"The minute we had a conference call, I knew she was the one to help me with my assisted reproduction legal issues. She has explained the process of how the court system works, initial contracts, revised contracts, final drafts, pre-birth orders and continued to be there when needed. She has been trustworthy, honest and responsible in handling our paperwork and guiding our path towards parenthood. There are no words to express our sincere gratitude and appreciation. Thank you for everything you have done."
"My husband and I had the pleasure of working with Ellen on our contract so that I could become a carrier for our family friends. We felt so fortunate to have a thorough, respectful, and available attorney looking out for our best interests. Thanks to Ellen, we were able to enter the agreement and this amazing process with much less anxiety."
Expanding your family through assisted reproductive technology is always an exciting experience, but it can also be very emotional and exhausting. It is imperative that you choose an attorney who will listen carefully to you and who is sensitive to the experience you and your family are going through. It is important to choose an attorney with experience in assisted reproduction issues. Ellen has represented hundreds donors, intended parents, and gestational carriers. Ellen listens to your concerns and ensures that your contract reflects them.
Legal Procedure in Gestational Carrier Cases
Texas is considered one of the statutorily "surrogacy-friendly" states in the United States. It is important to use an attorney who is familiar with the legal process, which generally consists of:
The parties must negotiate and enter into a written agreement (each represented by their own independent legal counsel). This written agreement must be executed 14 days prior to transfer.
Following a confirmed pregnancy, one of the parties (typically the intended parents) files a Petition to Validate a Gestational Agreement with the Court. The agreed upon Agreement should be attached to this Petition.**
Once the Court deems the Agreement to be valid, the judge signs what is commonly known in practice as the "Pre-Birth Order" validating the Agreement. This Pre-Birth Order accomplishes a number of things. It establishes the intended parents as the legal parents of any child or children born pursuant to the Gestational Agreement and orders the hospital and the Texas Bureau of Vital Statistics to name the intended parents on the birth certificate.
The intended parents must file a Notice of Birth within 300 days of the procedure.
At the same time the intended parents file the Notice of Birth, they also obtain a Final Order confirming the parentage of the intended parents.
**Pursuant to Section 160.754 of the Texas Family Code, surrogacy agreements may be validated by Courts provided that:
1. If there are two intended parents, they are legally married.
2. The intended parents can show that they have a medical need to use a gestational surrogate.
3. A donor egg or the egg of the intended mother is used, not the gestational surrogate's egg.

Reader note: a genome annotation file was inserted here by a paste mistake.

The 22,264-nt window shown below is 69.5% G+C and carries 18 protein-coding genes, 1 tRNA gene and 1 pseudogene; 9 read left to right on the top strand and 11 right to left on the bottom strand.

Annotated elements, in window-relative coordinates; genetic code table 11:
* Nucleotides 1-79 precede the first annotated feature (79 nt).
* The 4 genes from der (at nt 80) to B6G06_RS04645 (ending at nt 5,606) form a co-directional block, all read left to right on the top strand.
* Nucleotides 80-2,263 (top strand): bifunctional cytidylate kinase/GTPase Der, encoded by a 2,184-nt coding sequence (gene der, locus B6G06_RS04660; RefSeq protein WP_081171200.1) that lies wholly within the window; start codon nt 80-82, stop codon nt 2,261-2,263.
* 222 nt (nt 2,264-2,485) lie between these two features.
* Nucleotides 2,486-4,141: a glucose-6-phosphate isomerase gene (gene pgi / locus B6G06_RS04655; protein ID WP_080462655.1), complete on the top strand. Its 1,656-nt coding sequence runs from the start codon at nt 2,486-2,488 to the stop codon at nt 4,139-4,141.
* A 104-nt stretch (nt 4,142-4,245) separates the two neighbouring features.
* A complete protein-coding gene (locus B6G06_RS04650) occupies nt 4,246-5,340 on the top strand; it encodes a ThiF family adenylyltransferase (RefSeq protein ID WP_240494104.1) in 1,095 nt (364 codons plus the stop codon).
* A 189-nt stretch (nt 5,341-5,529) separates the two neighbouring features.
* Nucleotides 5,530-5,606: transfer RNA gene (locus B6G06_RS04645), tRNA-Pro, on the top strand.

4. The gestational surrogate must have previously successfully given birth and giving birth again would not pose a risk to her health.
The Law Office of Ellen Rubenstein, PLLC drafts and negotiates gestational carrier agreements; obtains pre-birth orders and validates gestational carrier agreements by Texas Courts; drafts and files the required birth notice, and obtains the final order.
Egg or Embryo Donation Agreement
Whether you already have a known donor, are looking for an agency or lawyer with whom to work, or simply do not know where to begin, Ellen may be able to help you through the process of drafting and reviewing your egg or embryo donation agreement. She has experience drafting, negotiating, and reviewing egg and embryo donation contracts.
Furthermore, it is crucial for the donors to have their own independent legal counsel to review their agreement. Ellen understands that each situation is different and each agreement needs to be tailored to fit both the donor's and intended parents' needs. She is here to listen to your individual concerns and make sure your agreement reflects them.
Birth Record Amendments
Ellen Rubenstein also has experience amending birth records for intended parents. In many cases, children born abroad are issued Consular Reports of Birth Abroad (CRBAs) with only one intended parent's name listed. These CRBAs may be amended to include both parents' names. However, it is important to note that adding a parent's name to this birth record does not create parental rights. A full adoption is typically advised in addition to amending the birth record.
Main Office (Mailing):
10497 Town & Country Way
Houston, Texas 77024
(by appointment only):
9442 Capital of Texas Highway North
Arboretum Plaza One Suite 500
Austin, Texas 78759
Phone / Fax:
512.988.7119 / 866.657.8605
Legal Disclaimer: This website contains general information about legal matters. The information is not advice, and should not be treated as such. You must not rely on the information on this website as an alternative to legal advice from an attorney or other professional legal services provider. If you have any specific questions about any legal matter you should consult an attorney or other professional legal services provider. You should never delay seeking legal advice, disregard legal advice, or commence or discontinue any legal action because of information on this website. Reading the content of this website does not create an attorney-client relationship.